Hokkaido Prefecture Overview
One thousand kilometres north of Tokyo in the chilly waters of the Okhotsk Sea lies Hokkaido, Japan’s most northerly island. Dominated by wild national parks, snow-set onsen, and kaleidoscopic flowerscapes which collide against a backdrop of craggy mountains and crystal clear caldera lakes, Hokkaido is Japanese untouched nature at its best.
Up in the most northern reaches of Japan, Hokkaido is a far cry from the densely populated cities of mainland Japan. While the country’s second largest island is by no means a secret destination these days, it is sizeable with a small population and even visitors end up spread out across the vast countryside. As a result, peace and quiet is guaranteed if you plan to get out exploring, especially in eastern Hokkaido, whether you’re getting lost in one of the six national parks including the largest of the prefecture, Daisetsuzan, and Shiretoko, the home of brown bears and deer, or taking a dip in a rural onsen.
The cities of Hokkaido move at a slightly faster pace with the prefecture’s capital, Sapporo, perfecting a fusion of trendy city and nature getaway; hipster whisky bars and suave hotels overlook the city skyline which sits before the snowy peaks. After a short city break, the surrounding mountains are in easy reaching distance from Sapporo welcoming keen hikers and skiers along to liven up the hills.
In almost reaching distance from Russia, Hokkaido is known for its cooler climate with winter temperatures reaching as low as -7C when every mountain top is coated with a frosting of thick snow. In celebration of the cold, Sapporo hosts an annual snow festival during the first week of February, the Sapporo Yuki Matsuri, in which ice structures the size of small buildings and carved into everything from familiar manga characters and political figures to well-known buildings take over the city. With temperatures averaging at around 20C in summer, in comparison to the high 20s throughout the rest of Japan, many locals head to the Hokkaido hills to enjoy outdoor activities in the relievingly fresh air.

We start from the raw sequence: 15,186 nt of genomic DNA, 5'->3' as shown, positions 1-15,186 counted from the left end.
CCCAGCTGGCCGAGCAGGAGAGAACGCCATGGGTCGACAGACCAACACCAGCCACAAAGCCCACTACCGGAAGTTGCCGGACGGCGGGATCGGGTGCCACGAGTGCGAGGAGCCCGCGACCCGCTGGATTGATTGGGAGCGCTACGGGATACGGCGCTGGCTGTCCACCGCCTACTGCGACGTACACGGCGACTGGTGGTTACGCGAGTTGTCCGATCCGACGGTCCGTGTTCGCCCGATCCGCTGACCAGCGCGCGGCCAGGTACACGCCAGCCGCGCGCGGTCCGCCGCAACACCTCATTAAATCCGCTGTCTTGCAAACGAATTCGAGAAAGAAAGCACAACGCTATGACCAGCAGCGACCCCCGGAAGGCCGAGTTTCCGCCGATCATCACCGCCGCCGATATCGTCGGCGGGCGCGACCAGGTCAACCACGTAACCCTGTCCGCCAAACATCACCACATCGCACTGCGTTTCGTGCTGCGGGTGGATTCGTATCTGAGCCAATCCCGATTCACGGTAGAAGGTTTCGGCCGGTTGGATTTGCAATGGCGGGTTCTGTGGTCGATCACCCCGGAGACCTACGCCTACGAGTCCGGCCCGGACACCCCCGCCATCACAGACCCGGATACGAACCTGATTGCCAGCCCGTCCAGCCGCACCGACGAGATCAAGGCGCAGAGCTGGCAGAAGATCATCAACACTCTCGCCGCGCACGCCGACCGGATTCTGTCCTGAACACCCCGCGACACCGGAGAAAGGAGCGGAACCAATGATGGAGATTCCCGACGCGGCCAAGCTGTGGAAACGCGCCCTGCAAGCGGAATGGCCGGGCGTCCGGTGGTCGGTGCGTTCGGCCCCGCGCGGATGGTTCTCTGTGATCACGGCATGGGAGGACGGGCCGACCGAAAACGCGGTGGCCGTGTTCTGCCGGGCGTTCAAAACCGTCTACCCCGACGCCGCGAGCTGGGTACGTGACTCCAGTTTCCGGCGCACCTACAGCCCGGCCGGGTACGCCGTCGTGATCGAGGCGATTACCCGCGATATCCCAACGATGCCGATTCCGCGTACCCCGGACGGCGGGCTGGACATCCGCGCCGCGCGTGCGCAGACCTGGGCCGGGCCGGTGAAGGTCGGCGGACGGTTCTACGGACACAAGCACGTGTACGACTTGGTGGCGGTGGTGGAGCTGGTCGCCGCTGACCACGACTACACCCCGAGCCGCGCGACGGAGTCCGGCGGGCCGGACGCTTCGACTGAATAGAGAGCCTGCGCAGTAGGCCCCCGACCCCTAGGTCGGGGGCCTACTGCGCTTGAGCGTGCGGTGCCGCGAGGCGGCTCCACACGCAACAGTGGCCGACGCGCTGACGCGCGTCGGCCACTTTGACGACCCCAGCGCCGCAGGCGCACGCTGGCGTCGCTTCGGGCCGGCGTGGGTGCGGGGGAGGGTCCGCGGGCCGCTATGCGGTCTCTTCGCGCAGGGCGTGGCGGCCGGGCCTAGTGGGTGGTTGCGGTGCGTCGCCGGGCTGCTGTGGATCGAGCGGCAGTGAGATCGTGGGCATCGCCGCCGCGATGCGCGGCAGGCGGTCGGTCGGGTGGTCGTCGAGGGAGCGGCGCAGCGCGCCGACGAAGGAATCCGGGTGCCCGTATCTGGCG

Although the most northern island of the Japanese archipelago is now a fixed part of the map, it wasn’t until the beginning of the Meiji period in 1868 that Hokkaido officially became Japanese territory following a series of disputes between the aboriginal Ainu people and mainland Japan. The history of Ezochi, as Hokkaido was once known, and the Ainu people can be discovered in a spattering of museums and cultural centres across the prefecture, including the Akanko Ainu Kotan where traditional Ainu crafts and dance can be experienced alongside the Akan Mashu National Park and Akan Onsen.